Author: H.W. Tilman Roger D. Taylor Philip Temple
Series title: H.W. Tilman: The Collected Edition
Paperback publication date: 01 May 2016
Paperback ISBN: 9781909461284
However many times it has been done, the act of casting off the warps and letting go one's last hold of the shore at the start of a voyage has about it something solemn and irrevocable, like marriage, for better or for worse. Mostly Mischief's ordinary title belies four more extraordinary voyages made by H.W. 'Bill' Tilman covering almost 25,000 miles in both Arctic and Antarctic waters. The first sees the pilot cutter Mischief retracing the steps of Elizabethan explorer John Davis to the eastern entrance to the Northwest Passage. Tilman and a companion land on the north coast and make the hazardous crossing of Bylot Island while the remainder of the crew make the eventful passage to the southern shore to recover the climbing party. Back in England, Tilman refuses to accept the condemnation of Mischief's surveyor, undertaking costly repairs before heading back to sea for a first encounter with the East Greenland ice. Between June 1964 and September 1965, Tilman is at sea almost without a break. Two eventful voyages to East Greenland in Mischief provide the entertaining bookends to his account of the five-month voyage in the Southern Ocean as skipper of the schooner Patanela. Tilman had been hand-picked by the expedition leader as the navigator best able to land a team of Australian and New Zealand climbers and scientists on Heard Island, a tiny volcanic speck in the Furious Fifties devoid of safe anchorages and capped by an unclimbed glaciated peak. In a separate account of this successful voyage, Colin Putt describes the expedition as unique – the first ascent of a mountain to start below sea level.
Harold William ‘Bill’ Tilman (1898–1977) was among the greatest adventurers of his time, a pioneering mountaineer and sailor who held exploration above all else. Tilman joined the army at seventeen and was twice awarded the Military Cross for bravery during WWI. After the war Tilman left for Africa, establishing himself as a coffee grower. He met Eric Shipton and began their famed mountaineering partnership, traversing Mount Kenya and climbing Kilimanjaro. Turning to the Himalaya, Tilman went on two Mount Everest expeditions, reaching 27,000 feet without oxygen in 1938. In 1936 he made the first ascent of Nanda Devi – the highest mountain climbed until 1950. He was the first European to climb in the remote Assam Himalaya, he delved into Afghanistan’s Wakhan Corridor and he explored extensively in Nepal, all the while developing a mountaineering style characterised by its simplicity and emphasis on exploration. It was perhaps logical then that Tilman would eventually buy the pilot cutter Mischief – not with the intention of retiring from travelling, but to access remote mountains. For twenty-two years Tilman sailedMischief and her successors to Patagonia, where he crossed the vast ice cap, and to Baffin Island to make the first ascent of Mount Raleigh. He made trips to Greenland, Spitsbergen and the South Shetlands, before disappearing in the South Atlantic Ocean in 1977.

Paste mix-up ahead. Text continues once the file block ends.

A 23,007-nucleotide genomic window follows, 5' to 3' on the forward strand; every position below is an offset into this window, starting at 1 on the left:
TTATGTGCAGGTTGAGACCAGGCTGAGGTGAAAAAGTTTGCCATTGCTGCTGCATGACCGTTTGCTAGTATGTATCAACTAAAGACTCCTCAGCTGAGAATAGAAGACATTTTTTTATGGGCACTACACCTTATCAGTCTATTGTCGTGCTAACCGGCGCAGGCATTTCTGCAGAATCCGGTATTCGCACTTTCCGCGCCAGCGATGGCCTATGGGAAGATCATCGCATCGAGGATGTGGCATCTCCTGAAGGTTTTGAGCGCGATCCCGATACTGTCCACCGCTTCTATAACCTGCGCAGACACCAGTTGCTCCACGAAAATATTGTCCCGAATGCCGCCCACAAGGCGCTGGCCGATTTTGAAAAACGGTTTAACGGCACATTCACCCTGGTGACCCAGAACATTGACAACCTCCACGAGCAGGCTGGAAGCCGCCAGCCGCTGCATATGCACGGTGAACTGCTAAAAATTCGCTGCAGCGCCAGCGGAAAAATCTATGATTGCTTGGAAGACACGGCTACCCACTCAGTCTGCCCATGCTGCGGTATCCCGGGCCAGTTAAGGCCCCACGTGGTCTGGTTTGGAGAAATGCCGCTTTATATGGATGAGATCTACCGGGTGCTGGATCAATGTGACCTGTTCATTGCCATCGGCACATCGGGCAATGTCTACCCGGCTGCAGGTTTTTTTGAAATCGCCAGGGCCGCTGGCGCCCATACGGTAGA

Roger D. Taylor has been sailing small, engineless yachts outlandish places for nearly fifty years. He is a recipient of the Ocean Cruising Club's Jester Medal, and the Royal Cruising Club's Medal for Seamanship. He lives on a remote croft in the north-west of Scotland.
Philip Temple is a prolific, award-winning and honoured New Zealand author of novels, a wide variety of non-fiction works and children’s books. Born in Yorkshire, UK, he emigrated to New Zealand at age 18 and soon gained a reputation as an exploratory mountaineer. Apart from new climbs in the Southern Alps, he made the first ascent of one of the Seven Summits – the Carstensz Pyramid – with Austrian Eigerwand pioneer Heinrich Harrer in 1962. He later sailed to Heard Island in the sub-Antarctic with the legendary Bill Tilman and took part in the first ascent of its volcano, Big Ben. He led the first winter trek to the Everest region with Sherpa Tenzing Norgay. After a spell as an instructor at the New Zealand Outward Bound School, Philip became a full-time author. His anthropomorphic novels, employing Southern Alps kea mountain parrots as characters, are unique in New Zealand literature. His biography of the Wakefield family, the 19th century pioneers of British settlement in New Zealand, earned many awards. Among other honours, Philip Temple has received a Prime Minister’s Award for Literary Achievement and has been made an Officer of the New Zealand Order of Merit (ONZM) for his services to literature. More information about Philip can be found on his website www.philiptemple.com
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